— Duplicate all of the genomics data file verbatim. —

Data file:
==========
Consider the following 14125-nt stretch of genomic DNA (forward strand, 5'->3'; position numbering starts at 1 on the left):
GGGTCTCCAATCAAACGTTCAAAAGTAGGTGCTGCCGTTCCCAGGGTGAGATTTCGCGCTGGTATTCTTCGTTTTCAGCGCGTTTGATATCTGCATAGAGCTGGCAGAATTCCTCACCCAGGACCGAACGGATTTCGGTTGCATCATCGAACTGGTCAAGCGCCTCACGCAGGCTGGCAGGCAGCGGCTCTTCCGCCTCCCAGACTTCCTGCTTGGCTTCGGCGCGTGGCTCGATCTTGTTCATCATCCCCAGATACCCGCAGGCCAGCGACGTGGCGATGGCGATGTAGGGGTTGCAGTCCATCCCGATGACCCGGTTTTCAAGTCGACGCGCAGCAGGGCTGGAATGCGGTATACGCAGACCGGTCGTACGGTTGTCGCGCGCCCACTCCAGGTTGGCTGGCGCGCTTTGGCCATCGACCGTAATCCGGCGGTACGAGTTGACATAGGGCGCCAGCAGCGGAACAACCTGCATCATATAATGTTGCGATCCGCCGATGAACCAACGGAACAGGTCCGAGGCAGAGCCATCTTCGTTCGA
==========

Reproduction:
Consider the following 14125-nt stretch of genomic DNA (forward strand, 5'->3'; position numbering starts at 1 on the left):
GGGTCTCCAATCAAACGTTCAAAAGTAGGTGCTGCCGTTCCCAGGGTGAGATTTCGCGCTGGTATTCTTCGTTTTCAGCGCGTTTGATATCTGCATAGAGCTGGCAGAATTCCTCACCCAGGACCGAACGGATTTCGGTTGCATCATCGAACTGGTCAAGCGCCTCACGCAGGCTGGCAGGCAGCGGCTCTTCCGCCTCCCAGACTTCCTGCTTGGCTTCGGCGCGTGGCTCGATCTTGTTCATCATCCCCAGATACCCGCAGGCCAGCGACGTGGCGATGGCGATGTAGGGGTTGCAGTCCATCCCGATGACCCGGTTTTCAAGTCGACGCGCAGCAGGGCTGGAATGCGGTATACGCAGACCGGTCGTACGGTTGTCGCGCGCCCACTCCAGGTTGGCTGGCGCGCTTTGGCCATCGACCGTAATCCGGCGGTACGAGTTGACATAGGGCGCCAGCAGCGGAACAACCTGCATCATATAATGTTGCGATCCGCCGATGAACCAACGGAACAGGTCCGAGGCAGAGCCATCTTCGTTCGA